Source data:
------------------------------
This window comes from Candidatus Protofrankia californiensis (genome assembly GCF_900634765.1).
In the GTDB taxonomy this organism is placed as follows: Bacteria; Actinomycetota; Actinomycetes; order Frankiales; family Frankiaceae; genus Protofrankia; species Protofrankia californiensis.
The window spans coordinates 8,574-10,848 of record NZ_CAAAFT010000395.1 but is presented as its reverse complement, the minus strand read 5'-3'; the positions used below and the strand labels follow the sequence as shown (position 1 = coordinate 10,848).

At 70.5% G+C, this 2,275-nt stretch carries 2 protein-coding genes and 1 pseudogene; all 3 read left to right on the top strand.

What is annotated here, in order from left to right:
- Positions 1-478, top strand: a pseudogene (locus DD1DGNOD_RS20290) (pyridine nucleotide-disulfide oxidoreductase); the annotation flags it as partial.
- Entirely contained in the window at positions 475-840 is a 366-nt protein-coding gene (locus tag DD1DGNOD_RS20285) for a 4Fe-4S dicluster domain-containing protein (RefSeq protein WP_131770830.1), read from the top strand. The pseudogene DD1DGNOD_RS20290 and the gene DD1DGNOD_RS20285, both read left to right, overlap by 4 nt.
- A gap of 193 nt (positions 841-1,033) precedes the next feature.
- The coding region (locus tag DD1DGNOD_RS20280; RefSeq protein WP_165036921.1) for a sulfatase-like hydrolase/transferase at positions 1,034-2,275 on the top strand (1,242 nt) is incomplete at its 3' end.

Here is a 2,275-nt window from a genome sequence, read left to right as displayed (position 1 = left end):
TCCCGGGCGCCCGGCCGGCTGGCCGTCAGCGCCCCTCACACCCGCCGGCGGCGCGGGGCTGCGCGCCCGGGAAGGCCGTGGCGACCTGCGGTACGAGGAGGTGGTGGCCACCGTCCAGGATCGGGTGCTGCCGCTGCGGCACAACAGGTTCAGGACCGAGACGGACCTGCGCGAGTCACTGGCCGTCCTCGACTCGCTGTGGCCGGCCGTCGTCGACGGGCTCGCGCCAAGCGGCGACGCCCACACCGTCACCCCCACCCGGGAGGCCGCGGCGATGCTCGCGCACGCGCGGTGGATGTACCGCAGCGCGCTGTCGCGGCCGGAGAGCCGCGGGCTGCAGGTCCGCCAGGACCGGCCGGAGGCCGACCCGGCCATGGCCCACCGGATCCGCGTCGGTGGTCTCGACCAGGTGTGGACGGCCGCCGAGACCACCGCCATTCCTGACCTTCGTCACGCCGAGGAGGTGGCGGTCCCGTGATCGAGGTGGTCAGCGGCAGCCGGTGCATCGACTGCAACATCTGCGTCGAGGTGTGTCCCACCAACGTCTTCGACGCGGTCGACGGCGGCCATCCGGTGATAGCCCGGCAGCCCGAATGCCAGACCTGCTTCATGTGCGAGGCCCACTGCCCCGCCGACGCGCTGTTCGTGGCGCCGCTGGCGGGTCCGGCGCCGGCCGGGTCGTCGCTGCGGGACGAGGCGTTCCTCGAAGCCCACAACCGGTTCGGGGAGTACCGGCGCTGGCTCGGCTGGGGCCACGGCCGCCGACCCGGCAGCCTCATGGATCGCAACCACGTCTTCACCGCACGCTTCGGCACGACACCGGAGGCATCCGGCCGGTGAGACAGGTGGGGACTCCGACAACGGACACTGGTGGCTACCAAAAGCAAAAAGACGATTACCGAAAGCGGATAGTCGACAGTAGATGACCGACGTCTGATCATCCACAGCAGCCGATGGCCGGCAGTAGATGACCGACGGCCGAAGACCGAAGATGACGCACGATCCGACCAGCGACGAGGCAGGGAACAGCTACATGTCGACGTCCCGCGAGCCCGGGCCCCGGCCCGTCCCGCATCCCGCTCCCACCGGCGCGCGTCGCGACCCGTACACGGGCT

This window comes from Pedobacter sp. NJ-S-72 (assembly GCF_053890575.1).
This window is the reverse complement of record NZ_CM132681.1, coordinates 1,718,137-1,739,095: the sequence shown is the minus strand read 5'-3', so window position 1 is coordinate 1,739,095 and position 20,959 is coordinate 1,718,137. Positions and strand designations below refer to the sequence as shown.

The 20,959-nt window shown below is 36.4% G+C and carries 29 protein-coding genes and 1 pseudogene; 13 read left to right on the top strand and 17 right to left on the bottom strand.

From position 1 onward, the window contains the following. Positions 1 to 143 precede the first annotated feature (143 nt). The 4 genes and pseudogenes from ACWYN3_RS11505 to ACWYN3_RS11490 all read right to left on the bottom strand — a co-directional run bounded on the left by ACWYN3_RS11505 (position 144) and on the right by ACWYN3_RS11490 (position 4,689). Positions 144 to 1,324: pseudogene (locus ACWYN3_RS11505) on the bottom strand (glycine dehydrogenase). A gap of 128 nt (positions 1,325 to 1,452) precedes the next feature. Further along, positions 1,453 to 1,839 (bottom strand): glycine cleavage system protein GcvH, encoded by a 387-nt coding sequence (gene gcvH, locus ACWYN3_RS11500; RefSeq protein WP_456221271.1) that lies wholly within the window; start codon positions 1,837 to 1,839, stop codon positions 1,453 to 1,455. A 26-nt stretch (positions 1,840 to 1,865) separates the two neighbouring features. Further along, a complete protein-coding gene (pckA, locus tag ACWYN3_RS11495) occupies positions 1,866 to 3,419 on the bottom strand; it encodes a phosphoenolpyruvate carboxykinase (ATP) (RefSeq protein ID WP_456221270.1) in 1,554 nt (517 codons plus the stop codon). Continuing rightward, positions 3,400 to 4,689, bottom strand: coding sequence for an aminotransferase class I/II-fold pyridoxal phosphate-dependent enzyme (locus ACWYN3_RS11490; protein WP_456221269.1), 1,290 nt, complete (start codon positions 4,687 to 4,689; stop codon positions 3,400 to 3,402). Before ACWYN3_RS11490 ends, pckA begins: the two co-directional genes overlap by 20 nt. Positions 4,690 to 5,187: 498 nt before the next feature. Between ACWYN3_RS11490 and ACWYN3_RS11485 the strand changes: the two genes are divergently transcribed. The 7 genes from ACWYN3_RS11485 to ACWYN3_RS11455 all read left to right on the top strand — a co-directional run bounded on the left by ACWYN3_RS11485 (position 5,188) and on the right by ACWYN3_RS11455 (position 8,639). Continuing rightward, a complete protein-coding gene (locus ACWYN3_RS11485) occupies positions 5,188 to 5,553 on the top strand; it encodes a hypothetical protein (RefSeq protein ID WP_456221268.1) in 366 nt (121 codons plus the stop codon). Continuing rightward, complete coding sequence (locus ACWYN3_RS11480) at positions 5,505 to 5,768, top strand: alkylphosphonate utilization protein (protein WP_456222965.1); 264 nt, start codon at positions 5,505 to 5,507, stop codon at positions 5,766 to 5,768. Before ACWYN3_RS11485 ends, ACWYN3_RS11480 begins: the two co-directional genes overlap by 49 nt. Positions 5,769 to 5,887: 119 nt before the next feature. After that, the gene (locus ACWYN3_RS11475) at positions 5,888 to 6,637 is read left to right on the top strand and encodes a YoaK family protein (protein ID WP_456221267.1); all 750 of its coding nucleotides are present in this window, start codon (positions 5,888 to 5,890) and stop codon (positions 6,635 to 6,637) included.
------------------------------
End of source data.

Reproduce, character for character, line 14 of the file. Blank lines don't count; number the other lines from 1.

The 20,959-nt window shown below is 36.4% G+C and carries 29 protein-coding genes and 1 pseudogene; 13 read left to right on the top strand and 17 right to left on the bottom strand.